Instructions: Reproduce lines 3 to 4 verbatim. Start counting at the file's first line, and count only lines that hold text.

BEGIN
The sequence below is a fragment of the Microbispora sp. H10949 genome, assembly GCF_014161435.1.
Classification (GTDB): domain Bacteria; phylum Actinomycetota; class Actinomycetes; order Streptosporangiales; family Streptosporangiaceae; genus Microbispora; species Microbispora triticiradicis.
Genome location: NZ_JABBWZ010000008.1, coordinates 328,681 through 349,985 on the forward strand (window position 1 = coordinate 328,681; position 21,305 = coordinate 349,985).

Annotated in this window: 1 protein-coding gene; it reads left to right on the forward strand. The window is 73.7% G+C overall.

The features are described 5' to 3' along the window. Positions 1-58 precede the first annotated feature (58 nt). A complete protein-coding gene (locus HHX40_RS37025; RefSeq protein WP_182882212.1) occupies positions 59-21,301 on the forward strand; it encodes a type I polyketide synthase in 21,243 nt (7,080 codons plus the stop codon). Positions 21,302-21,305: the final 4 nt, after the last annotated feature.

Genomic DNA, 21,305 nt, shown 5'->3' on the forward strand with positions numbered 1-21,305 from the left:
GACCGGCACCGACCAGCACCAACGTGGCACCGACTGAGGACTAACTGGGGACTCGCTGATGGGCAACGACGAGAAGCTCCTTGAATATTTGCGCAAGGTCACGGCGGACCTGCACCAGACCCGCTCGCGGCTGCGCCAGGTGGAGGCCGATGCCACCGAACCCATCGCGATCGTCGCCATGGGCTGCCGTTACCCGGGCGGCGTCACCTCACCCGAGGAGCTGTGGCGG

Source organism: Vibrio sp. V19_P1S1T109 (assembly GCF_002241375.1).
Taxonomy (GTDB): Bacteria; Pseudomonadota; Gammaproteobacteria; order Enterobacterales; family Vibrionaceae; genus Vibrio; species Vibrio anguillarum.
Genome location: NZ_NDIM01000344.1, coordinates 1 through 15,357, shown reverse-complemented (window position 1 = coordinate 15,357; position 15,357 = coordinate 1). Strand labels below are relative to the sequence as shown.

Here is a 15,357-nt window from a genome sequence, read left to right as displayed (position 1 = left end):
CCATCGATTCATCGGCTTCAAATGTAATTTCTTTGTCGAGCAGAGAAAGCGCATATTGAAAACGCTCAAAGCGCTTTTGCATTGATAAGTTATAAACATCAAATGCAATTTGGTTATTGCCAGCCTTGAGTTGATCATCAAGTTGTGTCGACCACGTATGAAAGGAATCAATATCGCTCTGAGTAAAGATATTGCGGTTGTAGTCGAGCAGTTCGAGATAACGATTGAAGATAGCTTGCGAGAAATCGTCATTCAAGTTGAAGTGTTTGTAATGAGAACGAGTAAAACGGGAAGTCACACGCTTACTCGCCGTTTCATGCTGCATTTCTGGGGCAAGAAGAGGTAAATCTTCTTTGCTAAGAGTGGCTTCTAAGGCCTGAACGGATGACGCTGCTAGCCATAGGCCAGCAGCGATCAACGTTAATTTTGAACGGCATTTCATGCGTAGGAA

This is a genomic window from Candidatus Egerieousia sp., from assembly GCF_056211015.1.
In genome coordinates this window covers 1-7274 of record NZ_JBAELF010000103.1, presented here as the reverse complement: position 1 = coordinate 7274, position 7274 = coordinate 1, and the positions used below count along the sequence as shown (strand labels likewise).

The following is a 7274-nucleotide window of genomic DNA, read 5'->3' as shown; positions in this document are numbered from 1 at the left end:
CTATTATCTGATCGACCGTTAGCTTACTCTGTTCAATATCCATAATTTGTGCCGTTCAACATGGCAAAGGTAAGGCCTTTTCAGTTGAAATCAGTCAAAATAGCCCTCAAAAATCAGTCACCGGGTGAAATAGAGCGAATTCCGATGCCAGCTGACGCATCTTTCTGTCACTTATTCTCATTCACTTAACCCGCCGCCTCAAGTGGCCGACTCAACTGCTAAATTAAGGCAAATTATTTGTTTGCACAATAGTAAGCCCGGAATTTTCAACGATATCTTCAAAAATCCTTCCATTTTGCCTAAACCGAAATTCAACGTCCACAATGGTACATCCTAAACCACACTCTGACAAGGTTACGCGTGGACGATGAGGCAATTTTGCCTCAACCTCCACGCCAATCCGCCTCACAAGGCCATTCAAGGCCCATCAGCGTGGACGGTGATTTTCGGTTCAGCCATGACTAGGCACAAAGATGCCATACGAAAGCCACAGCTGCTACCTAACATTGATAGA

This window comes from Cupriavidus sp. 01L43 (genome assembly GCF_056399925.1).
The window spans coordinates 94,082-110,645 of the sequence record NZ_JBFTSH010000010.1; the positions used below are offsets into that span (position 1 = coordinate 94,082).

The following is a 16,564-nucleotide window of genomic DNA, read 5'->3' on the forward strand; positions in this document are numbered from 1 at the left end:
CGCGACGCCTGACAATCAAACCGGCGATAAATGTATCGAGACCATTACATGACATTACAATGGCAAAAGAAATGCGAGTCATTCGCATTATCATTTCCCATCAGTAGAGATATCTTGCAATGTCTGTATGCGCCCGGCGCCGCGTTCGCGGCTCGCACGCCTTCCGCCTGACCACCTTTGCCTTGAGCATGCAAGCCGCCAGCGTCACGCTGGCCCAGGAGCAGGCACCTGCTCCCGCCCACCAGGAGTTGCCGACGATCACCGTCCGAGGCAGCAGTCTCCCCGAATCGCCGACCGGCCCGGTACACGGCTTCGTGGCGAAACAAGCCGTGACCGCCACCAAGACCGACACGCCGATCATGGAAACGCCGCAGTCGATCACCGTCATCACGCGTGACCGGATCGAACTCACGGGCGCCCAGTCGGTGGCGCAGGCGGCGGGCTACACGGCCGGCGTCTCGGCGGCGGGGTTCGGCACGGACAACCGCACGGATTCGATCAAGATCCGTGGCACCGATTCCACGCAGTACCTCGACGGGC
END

Genome location: NZ_JABBWZ010000008.1, coordinates 328,681 through 349,985 on the forward strand (window position 1 = coordinate 328,681; position 21,305 = coordinate 349,985).

Annotated in this window: 1 protein-coding gene; it reads left to right on the forward strand. The window is 73.7% G+C overall.